So my first agent pitches are over. And although it didn’t result in a page request, I got some honest feedback, which is what I really needed. That’s a good thing, in my opinion–because I need the truth to improve my work.
It didn’t feel awesomely wonderful, but then again, it wasn’t meant to. Critiques are critical, designed to point out what’s not working. Warm fuzzies are not going to help, right?
Good news? I can solve the problem! Not an easy fix, but a fix nonetheless. As the old saying goes, “Kill your darlings.” Well, I’m getting the cleaver out and trimming the fat from my manuscript.
The long and short of it is, a fresh pair of eyes is a good thing. We writers tend to fall in love with our creations, not necessarily a bad thing, but it’s less than helpful when we need to tighten our prose, streamline it, and keep the tension humming on each and every page. Having someone totally objective to say, “Your word count is HOW much?!?” or take me to task for overwriting was incredibly helpful.
Afraid to show a fellow writer your manuscript? Terrified of talking with an agent? Do you cringe at the thought of sending out a query letter? Here’s my advice:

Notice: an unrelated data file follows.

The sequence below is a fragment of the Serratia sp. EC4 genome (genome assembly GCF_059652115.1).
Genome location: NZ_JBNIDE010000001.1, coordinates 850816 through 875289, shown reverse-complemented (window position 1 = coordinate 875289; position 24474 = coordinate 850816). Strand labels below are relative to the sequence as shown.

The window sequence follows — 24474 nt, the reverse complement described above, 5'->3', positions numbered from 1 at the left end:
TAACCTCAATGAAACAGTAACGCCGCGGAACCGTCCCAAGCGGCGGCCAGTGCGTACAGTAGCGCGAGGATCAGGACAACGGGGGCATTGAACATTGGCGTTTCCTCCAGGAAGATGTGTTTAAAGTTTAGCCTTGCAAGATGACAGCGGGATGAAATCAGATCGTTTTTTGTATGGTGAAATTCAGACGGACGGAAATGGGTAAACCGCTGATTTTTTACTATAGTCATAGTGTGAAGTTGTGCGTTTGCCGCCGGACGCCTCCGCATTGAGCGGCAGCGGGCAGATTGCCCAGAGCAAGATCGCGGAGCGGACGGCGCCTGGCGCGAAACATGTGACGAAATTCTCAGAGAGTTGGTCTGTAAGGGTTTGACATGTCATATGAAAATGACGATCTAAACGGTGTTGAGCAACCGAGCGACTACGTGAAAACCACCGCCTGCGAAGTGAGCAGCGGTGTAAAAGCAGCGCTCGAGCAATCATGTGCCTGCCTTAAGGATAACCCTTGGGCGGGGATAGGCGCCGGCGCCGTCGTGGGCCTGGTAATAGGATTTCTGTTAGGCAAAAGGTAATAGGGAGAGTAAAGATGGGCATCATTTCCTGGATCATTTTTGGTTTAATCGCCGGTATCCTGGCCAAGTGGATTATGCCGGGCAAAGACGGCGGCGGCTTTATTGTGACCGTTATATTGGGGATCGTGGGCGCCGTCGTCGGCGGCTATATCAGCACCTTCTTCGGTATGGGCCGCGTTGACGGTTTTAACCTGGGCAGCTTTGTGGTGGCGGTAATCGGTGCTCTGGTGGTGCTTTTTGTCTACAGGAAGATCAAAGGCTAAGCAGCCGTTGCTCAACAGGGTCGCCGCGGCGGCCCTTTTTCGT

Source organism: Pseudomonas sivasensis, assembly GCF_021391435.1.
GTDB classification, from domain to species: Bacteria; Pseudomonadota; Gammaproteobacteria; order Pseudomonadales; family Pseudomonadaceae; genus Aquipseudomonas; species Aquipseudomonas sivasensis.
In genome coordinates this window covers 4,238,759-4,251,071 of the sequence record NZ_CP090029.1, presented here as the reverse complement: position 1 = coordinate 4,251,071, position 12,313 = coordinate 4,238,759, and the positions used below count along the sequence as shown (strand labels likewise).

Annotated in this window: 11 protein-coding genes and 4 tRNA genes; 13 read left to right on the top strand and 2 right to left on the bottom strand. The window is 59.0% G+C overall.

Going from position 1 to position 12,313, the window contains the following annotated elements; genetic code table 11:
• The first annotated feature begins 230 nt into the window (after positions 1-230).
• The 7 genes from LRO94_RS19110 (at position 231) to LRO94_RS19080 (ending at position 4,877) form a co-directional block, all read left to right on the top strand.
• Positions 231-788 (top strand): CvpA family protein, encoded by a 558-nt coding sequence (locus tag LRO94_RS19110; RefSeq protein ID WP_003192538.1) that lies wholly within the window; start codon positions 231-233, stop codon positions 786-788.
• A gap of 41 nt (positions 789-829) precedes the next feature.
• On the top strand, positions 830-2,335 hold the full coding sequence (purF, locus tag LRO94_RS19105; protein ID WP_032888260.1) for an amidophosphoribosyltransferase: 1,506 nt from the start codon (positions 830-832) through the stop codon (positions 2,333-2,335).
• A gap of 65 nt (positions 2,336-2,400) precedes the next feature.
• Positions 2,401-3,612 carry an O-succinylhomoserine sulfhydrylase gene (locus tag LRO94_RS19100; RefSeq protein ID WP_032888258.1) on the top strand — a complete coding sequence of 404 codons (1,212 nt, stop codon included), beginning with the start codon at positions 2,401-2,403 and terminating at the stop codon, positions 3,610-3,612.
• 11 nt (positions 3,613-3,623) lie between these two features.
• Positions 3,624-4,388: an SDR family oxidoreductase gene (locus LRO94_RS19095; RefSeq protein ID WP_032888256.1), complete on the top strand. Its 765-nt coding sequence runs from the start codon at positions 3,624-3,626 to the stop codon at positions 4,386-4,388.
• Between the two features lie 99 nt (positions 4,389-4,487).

Do it. Take the plunge and steel yourself for what comes next, no matter how much you want to puke at the thought. You’ll get some truly amazing feedback that will help you grow as a writer and editor, moving you one step closer to publication. You’ll learn that agents are simply people looking for a well-written, engaging story, not horrible, soul-crushing demons who laugh maniacally and gleefully at your work. You’ll find friends and colleagues who want nothing more than to have supportive companionship and constructive input for their writing, too.
You’ve got this. And eventually, when you’re “pitch perfect,” you’ll realize it was all worth it, every breathless leap off the cliff of your fear, when you begin to fly.